Singaporean woman jailed, fined for selling contraband cigarettes, letting teenagers smoke meth in her flat

Noor Fadhilah Azlan (pictured) offered methamphetamine to a 14-year-old boy and a pair of sisters, aged 13 and 14. — TODAY pic
Noor Fadhilah Azlan (pictured) offered methamphetamine to a 14-year-old boy and a pair of sisters, aged 13 and 14. — TODAY pic

SINGAPORE, Oct 1 — Noor Fadhilah Azlan not only sold duty-unpaid cigarettes and drugs to teenagers, but allowed three secondary school students to smoke methamphetamine with her in her bedroom.

Fadhilah, 28, rented the room and lived there with her two children. 

She was yesterday jailed for seven years and nine months and fined S$10,300 (RM31,318.35).

The Singaporean became the first person to be prosecuted for allowing a young person to consume a controlled drug. 

She pleaded guilty to six charges under the Customs Act and Misuse of Drugs Act. Eight other charges were taken into consideration for sentencing.

She will begin her sentence on October 9 and remains out on bail.

Selling duty-unpaid cigarettes

Fadhilah bought cartons of duty-unpaid cigarettes for S$38 each from an Indonesian peddler at Yew Tee. 

She resold them at S$6 per packet and earned a profit of S$2.60.

She confessed to buying 10 cartons daily for about two or three weeks, and selling most of them.

On Sept 17, 2019, officers from the Singapore Customs carried out an operation along Bukit Batok West Avenue 4 to arrest those involved in selling duty-unpaid cigarettes.

They saw two 14-year-old boys approaching Fadhilah’s flat, where she handed them some packets of cigarettes.

The officers later found two packets in their possession.

They raided Fadhilah’s room and discovered 93 packets, which contained either 16 or 20 cigarettes.

Drug offences

A week later, on September 25, 2019, officers from the Central Narcotics Bureau nabbed Fadhilah and seven others at her flat. 

They included another 14-year-old boy and a pair of sisters, aged 13 and 14.

Fadhilah had begun trafficking drugs as a means to make a quick buck on the recommendation of her cigarette supplier.

She received methamphetamine at prearranged hiding spots around her estate and was instructed to sell it to customers at prices fixed by the supplier.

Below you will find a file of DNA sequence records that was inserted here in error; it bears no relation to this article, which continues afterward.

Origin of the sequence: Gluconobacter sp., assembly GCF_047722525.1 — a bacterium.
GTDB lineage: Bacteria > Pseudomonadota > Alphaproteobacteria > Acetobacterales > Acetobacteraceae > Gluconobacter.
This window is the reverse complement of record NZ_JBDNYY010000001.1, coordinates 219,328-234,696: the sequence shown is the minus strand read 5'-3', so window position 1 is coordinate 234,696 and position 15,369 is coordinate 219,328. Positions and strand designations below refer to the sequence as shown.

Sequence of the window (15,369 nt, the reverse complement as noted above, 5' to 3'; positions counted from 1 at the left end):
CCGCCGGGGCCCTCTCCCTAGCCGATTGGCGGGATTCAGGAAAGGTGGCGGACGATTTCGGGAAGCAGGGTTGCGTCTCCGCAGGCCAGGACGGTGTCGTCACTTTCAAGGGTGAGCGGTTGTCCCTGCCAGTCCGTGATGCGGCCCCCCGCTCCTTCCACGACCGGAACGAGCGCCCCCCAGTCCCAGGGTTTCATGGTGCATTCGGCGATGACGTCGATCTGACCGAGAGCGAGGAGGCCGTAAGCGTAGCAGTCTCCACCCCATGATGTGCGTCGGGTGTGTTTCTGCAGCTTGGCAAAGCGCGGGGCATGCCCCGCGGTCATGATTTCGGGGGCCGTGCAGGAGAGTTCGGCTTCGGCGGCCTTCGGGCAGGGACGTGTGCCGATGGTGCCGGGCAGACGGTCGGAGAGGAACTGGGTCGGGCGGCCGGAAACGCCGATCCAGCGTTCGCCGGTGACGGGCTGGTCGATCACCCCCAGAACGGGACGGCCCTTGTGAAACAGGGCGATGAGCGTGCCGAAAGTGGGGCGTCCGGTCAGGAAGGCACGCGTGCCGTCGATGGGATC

She earned about S$500 a week from this.

The boy and the younger girl got to know Fadhilah after buying contraband cigarettes from her. The three teenagers frequently hung out in Fadhilah’s bedroom. 

The boy had also bought methamphetamine from her.

When they were arrested, they had stayed over at her flat for several days.

Fadhilah was smoking methamphetamine the day before their arrest when she decided to offer it to them. 

They shared her smoking utensil for about 10 minutes.

During the operation, the Central Narcotics Bureau officers found another 55 cartons of duty-unpaid cigarettes and several other cigarette packets in Fadhilah’s bedroom. 

Separately, Fadhilah admitted to selling methamphetamine to two 37-year-old men, Noraidil Supri and Muhammad Sharil Ideres. 

Both men were caught on the day of Fadhilah’s arrest.

It was Noraidil’s first time buying it from Fadhilah, whereas Sharil had done so on multiple occasions.

Noraidil paid S$300 for 4.09g of the controlled drug, a drug utensil and contraband cigarettes, then passed some of the methamphetamine to Sharil in a show of appreciation for introducing him to Fadhilah.

Court documents did not reveal if the two men have been dealt with under the law. 

In sentencing Fadhilah, District Judge Kan Shuk Weng said that the devastating effects of controlled drugs “cannot be overstated” and that the teenagers were impressionable.

For permitting a young person to consume controlled drugs, Fadhilah could have been jailed up to 10 years. — TODAY

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